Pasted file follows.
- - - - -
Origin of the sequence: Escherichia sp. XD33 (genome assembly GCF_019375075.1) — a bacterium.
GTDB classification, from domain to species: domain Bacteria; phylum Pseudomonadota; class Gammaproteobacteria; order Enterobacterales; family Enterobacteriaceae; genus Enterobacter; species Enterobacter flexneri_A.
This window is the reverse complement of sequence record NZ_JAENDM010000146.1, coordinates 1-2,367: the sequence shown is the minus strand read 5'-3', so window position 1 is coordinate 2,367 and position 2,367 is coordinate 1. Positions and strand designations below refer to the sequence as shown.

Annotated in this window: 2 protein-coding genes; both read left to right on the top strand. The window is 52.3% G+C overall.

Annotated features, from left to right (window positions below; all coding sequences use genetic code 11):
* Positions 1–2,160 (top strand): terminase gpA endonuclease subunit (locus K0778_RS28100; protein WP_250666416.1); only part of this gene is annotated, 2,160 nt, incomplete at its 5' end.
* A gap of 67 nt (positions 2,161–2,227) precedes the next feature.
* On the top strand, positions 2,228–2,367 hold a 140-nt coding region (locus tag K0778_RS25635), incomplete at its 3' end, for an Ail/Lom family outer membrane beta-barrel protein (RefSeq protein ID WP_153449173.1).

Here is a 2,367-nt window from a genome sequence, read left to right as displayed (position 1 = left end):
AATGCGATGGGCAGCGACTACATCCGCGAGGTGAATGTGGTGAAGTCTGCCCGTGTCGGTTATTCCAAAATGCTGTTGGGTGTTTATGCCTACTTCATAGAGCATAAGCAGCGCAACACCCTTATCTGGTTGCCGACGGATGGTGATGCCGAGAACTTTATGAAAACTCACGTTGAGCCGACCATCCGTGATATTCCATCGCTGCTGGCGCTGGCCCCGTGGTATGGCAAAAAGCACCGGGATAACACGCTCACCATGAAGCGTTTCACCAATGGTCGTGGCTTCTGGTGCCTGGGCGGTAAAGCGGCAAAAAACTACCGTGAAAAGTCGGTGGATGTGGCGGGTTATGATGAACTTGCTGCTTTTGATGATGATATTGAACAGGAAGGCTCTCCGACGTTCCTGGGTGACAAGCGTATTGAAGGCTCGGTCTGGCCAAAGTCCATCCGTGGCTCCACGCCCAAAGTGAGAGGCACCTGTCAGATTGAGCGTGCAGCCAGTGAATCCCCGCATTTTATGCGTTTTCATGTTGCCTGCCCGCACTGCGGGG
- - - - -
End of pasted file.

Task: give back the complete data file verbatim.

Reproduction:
Origin of the sequence: Escherichia sp. XD33 (genome assembly GCF_019375075.1) — a bacterium.
GTDB classification, from domain to species: domain Bacteria; phylum Pseudomonadota; class Gammaproteobacteria; order Enterobacterales; family Enterobacteriaceae; genus Enterobacter; species Enterobacter flexneri_A.
This window is the reverse complement of sequence record NZ_JAENDM010000146.1, coordinates 1-2,367: the sequence shown is the minus strand read 5'-3', so window position 1 is coordinate 2,367 and position 2,367 is coordinate 1. Positions and strand designations below refer to the sequence as shown.

Annotated in this window: 2 protein-coding genes; both read left to right on the top strand. The window is 52.3% G+C overall.

Annotated features, from left to right (window positions below; all coding sequences use genetic code 11):
* Positions 1–2,160 (top strand): terminase gpA endonuclease subunit (locus K0778_RS28100; protein WP_250666416.1); only part of this gene is annotated, 2,160 nt, incomplete at its 5' end.
* A gap of 67 nt (positions 2,161–2,227) precedes the next feature.
* On the top strand, positions 2,228–2,367 hold a 140-nt coding region (locus tag K0778_RS25635), incomplete at its 3' end, for an Ail/Lom family outer membrane beta-barrel protein (RefSeq protein ID WP_153449173.1).

Here is a 2,367-nt window from a genome sequence, read left to right as displayed (position 1 = left end):
AATGCGATGGGCAGCGACTACATCCGCGAGGTGAATGTGGTGAAGTCTGCCCGTGTCGGTTATTCCAAAATGCTGTTGGGTGTTTATGCCTACTTCATAGAGCATAAGCAGCGCAACACCCTTATCTGGTTGCCGACGGATGGTGATGCCGAGAACTTTATGAAAACTCACGTTGAGCCGACCATCCGTGATATTCCATCGCTGCTGGCGCTGGCCCCGTGGTATGGCAAAAAGCACCGGGATAACACGCTCACCATGAAGCGTTTCACCAATGGTCGTGGCTTCTGGTGCCTGGGCGGTAAAGCGGCAAAAAACTACCGTGAAAAGTCGGTGGATGTGGCGGGTTATGATGAACTTGCTGCTTTTGATGATGATATTGAACAGGAAGGCTCTCCGACGTTCCTGGGTGACAAGCGTATTGAAGGCTCGGTCTGGCCAAAGTCCATCCGTGGCTCCACGCCCAAAGTGAGAGGCACCTGTCAGATTGAGCGTGCAGCCAGTGAATCCCCGCATTTTATGCGTTTTCATGTTGCCTGCCCGCACTGCGGGG